Although it’s only March I can say without a doubt that this album will contend for album of the year. Flying Colors, the supergroup consisting of Steve Morse (Dregs, Deep Purple), Neal Morse (Spock’s Beard, Transatlantic, Solo), Dave LaRue (Satriani, Dregs, numerous others), Casey McPherson (Alpha Rev) and of course Mike Portnoy (Dream Theater, Transatlantic, numerous others) was for once not the brain child of Mike Portnoy but producer Bill Evans. With maybe the exemption of singer Casey McPherson, Evans put together a room full of egos and made it work. Flying Colors – Flying Colors is a great debut album and I am not just saying this as a Dream Theater/Mike Portnoy fan boy.

During the first listen, I didn’t even notice/remember/pay attention to the drums because they don’t stand out. Portnoy’s playing is of course outstanding, but this isn’t a drums album. When Portnoy characterized the album as Beatles meets Yes meets I don’t remember, I was thinking that this might be a tall order to follow. Of course I was hoping for it to be true but then of course the artist is going to laude is work.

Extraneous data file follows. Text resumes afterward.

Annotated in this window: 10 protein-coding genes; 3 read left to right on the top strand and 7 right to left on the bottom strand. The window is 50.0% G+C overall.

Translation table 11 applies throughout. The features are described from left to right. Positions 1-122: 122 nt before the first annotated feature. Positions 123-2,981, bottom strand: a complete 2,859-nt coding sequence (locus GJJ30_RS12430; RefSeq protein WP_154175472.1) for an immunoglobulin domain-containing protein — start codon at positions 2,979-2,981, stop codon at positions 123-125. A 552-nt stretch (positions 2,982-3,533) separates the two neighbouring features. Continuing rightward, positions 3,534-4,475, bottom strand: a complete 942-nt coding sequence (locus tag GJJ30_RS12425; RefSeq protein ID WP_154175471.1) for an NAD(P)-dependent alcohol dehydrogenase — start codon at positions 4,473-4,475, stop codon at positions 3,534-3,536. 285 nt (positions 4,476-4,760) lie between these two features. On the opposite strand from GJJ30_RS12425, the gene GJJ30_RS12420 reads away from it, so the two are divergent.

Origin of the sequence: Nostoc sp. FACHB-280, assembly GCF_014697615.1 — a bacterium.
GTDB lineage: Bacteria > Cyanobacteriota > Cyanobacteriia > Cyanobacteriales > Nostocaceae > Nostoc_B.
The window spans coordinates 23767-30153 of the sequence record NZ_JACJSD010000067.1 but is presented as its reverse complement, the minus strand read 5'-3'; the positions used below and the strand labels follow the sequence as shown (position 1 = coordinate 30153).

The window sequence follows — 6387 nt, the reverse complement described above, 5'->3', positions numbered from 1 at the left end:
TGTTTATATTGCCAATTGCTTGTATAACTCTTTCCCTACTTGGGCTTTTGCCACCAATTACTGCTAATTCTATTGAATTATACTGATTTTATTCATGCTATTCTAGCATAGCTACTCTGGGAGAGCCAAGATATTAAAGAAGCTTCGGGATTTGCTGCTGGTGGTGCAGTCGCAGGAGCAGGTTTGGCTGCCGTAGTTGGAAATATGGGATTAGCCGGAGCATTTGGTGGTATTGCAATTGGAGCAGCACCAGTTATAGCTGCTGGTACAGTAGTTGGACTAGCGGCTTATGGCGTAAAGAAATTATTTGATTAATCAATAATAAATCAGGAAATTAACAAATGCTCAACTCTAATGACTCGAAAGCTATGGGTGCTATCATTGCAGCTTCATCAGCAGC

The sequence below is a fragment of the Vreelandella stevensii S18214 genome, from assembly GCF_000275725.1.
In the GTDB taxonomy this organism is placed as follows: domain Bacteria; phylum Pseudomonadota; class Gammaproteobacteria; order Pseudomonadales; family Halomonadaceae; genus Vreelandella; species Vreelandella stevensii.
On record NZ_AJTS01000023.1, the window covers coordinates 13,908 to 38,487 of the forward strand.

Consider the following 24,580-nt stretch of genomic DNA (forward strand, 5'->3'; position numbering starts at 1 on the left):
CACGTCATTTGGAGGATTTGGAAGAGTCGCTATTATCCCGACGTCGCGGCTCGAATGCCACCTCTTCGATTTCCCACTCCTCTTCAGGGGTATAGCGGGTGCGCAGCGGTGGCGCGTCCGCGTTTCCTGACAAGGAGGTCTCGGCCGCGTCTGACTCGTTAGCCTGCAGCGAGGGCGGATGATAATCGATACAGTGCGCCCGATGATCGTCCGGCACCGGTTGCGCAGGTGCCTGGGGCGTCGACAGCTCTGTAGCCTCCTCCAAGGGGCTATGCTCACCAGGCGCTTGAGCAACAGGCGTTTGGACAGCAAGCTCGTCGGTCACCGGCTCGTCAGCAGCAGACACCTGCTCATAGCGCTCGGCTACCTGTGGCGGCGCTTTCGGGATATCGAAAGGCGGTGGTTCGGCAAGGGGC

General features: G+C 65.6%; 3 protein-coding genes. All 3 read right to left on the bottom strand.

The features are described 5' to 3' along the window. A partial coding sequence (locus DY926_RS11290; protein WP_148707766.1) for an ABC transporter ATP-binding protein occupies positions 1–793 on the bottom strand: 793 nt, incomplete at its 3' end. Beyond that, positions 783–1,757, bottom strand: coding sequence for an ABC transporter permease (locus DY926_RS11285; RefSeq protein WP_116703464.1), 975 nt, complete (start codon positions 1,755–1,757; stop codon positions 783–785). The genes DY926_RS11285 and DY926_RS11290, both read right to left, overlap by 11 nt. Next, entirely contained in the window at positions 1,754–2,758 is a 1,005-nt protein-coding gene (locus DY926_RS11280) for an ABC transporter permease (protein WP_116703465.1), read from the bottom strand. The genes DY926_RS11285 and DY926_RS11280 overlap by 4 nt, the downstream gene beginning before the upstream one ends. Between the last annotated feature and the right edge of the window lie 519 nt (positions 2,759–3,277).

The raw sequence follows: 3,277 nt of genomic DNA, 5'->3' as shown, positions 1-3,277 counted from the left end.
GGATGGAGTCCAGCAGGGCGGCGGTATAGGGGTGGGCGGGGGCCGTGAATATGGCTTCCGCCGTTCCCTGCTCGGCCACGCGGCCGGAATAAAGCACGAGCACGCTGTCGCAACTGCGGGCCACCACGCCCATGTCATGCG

Rest assured though: This album is a must have for music connaisseurs as it is as song-oriented as you would like a Beatles album to be, yet delivers enough nuggets for lovers of every instrument/fans of all participants to be very happy. Although only Portnoy knew singer McPherson and he was kind of the wild card in that quintett the vocal lines are catchy to a degree that I was whistling some lines after one listen. For a bunch of guys who haven’t been rehearsing material for half a year but just got together in a studio for 9 days, this album is truly epic. You think I am exaggerating? Listen to Blue Ocean and Kayla and try not to sing the chorus under the shower tomorrow? Listen to Fool in my heart and try not to think of old Steve Morse , listen to Better than walking away only to have your heart ripped out by McPherson’s lyrics.

Seriously, give it a spin.